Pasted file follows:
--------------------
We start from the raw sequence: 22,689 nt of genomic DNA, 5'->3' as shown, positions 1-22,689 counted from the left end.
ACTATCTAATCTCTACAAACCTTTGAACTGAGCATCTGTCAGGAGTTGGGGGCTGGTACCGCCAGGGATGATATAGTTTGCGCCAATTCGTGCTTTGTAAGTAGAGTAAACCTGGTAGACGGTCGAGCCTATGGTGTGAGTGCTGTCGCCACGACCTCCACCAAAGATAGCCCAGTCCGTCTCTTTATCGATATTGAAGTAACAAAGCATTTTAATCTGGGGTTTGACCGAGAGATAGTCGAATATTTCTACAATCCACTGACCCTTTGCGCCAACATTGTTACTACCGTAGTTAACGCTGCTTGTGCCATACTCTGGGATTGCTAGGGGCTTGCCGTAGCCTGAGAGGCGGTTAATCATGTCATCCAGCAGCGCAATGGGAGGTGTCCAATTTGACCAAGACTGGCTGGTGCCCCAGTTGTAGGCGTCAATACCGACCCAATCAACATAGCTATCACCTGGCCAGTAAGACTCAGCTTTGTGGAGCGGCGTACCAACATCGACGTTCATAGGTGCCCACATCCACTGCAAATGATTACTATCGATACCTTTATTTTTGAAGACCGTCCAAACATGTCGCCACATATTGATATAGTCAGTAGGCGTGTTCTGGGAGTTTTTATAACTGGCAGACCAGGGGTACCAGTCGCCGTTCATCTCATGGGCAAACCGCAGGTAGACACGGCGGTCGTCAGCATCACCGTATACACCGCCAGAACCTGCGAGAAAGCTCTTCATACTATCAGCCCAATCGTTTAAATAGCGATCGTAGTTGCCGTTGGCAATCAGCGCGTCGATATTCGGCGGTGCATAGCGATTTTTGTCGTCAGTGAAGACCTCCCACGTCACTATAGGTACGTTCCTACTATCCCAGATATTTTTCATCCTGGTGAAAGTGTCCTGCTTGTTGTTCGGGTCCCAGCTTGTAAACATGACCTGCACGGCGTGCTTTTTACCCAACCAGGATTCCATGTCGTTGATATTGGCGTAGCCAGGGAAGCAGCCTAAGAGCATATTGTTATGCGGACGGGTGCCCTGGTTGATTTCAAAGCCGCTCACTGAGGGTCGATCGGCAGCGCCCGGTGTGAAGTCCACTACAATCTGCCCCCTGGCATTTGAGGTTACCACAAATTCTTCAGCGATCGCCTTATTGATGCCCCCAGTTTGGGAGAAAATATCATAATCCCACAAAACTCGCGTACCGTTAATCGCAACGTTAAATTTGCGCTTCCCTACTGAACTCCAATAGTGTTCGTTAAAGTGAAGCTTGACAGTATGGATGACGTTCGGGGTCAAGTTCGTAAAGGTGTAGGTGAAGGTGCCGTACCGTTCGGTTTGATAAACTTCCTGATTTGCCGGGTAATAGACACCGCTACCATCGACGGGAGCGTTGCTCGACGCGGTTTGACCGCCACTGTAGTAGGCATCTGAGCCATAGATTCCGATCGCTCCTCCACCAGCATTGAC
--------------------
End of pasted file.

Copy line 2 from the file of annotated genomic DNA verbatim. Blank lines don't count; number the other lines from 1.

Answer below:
ACTATCTAATCTCTACAAACCTTTGAACTGAGCATCTGTCAGGAGTTGGGGGCTGGTACCGCCAGGGATGATATAGTTTGCGCCAATTCGTGCTTTGTAAGTAGAGTAAACCTGGTAGACGGTCGAGCCTATGGTGTGAGTGCTGTCGCCACGACCTCCACCAAAGATAGCCCAGTCCGTCTCTTTATCGATATTGAAGTAACAAAGCATTTTAATCTGGGGTTTGACCGAGAGATAGTCGAATATTTCTACAATCCACTGACCCTTTGCGCCAACATTGTTACTACCGTAGTTAACGCTGCTTGTGCCATACTCTGGGATTGCTAGGGGCTTGCCGTAGCCTGAGAGGCGGTTAATCATGTCATCCAGCAGCGCAATGGGAGGTGTCCAATTTGACCAAGACTGGCTGGTGCCCCAGTTGTAGGCGTCAATACCGACCCAATCAACATAGCTATCACCTGGCCAGTAAGACTCAGCTTTGTGGAGCGGCGTACCAACATCGACGTTCATAGGTGCCCACATCCACTGCAAATGATTACTATCGATACCTTTATTTTTGAAGACCGTCCAAACATGTCGCCACATATTGATATAGTCAGTAGGCGTGTTCTGGGAGTTTTTATAACTGGCAGACCAGGGGTACCAGTCGCCGTTCATCTCATGGGCAAACCGCAGGTAGACACGGCGGTCGTCAGCATCACCGTATACACCGCCAGAACCTGCGAGAAAGCTCTTCATACTATCAGCCCAATCGTTTAAATAGCGATCGTAGTTGCCGTTGGCAATCAGCGCGTCGATATTCGGCGGTGCATAGCGATTTTTGTCGTCAGTGAAGACCTCCCACGTCACTATAGGTACGTTCCTACTATCCCAGATATTTTTCATCCTGGTGAAAGTGTCCTGCTTGTTGTTCGGGTCCCAGCTTGTAAACATGACCTGCACGGCGTGCTTTTTACCCAACCAGGATTCCATGTCGTTGATATTGGCGTAGCCAGGGAAGCAGCCTAAGAGCATATTGTTATGCGGACGGGTGCCCTGGTTGATTTCAAAGCCGCTCACTGAGGGTCGATCGGCAGCGCCCGGTGTGAAGTCCACTACAATCTGCCCCCTGGCATTTGAGGTTACCACAAATTCTTCAGCGATCGCCTTATTGATGCCCCCAGTTTGGGAGAAAATATCATAATCCCACAAAACTCGCGTACCGTTAATCGCAACGTTAAATTTGCGCTTCCCTACTGAACTCCAATAGTGTTCGTTAAAGTGAAGCTTGACAGTATGGATGACGTTCGGGGTCAAGTTCGTAAAGGTGTAGGTGAAGGTGCCGTACCGTTCGGTTTGATAAACTTCCTGATTTGCCGGGTAATAGACACCGCTACCATCGACGGGAGCGTTGCTCGACGCGGTTTGACCGCCACTGTAGTAGGCATCTGAGCCATAGATTCCGATCGCTCCTCCACCAGCATTGAC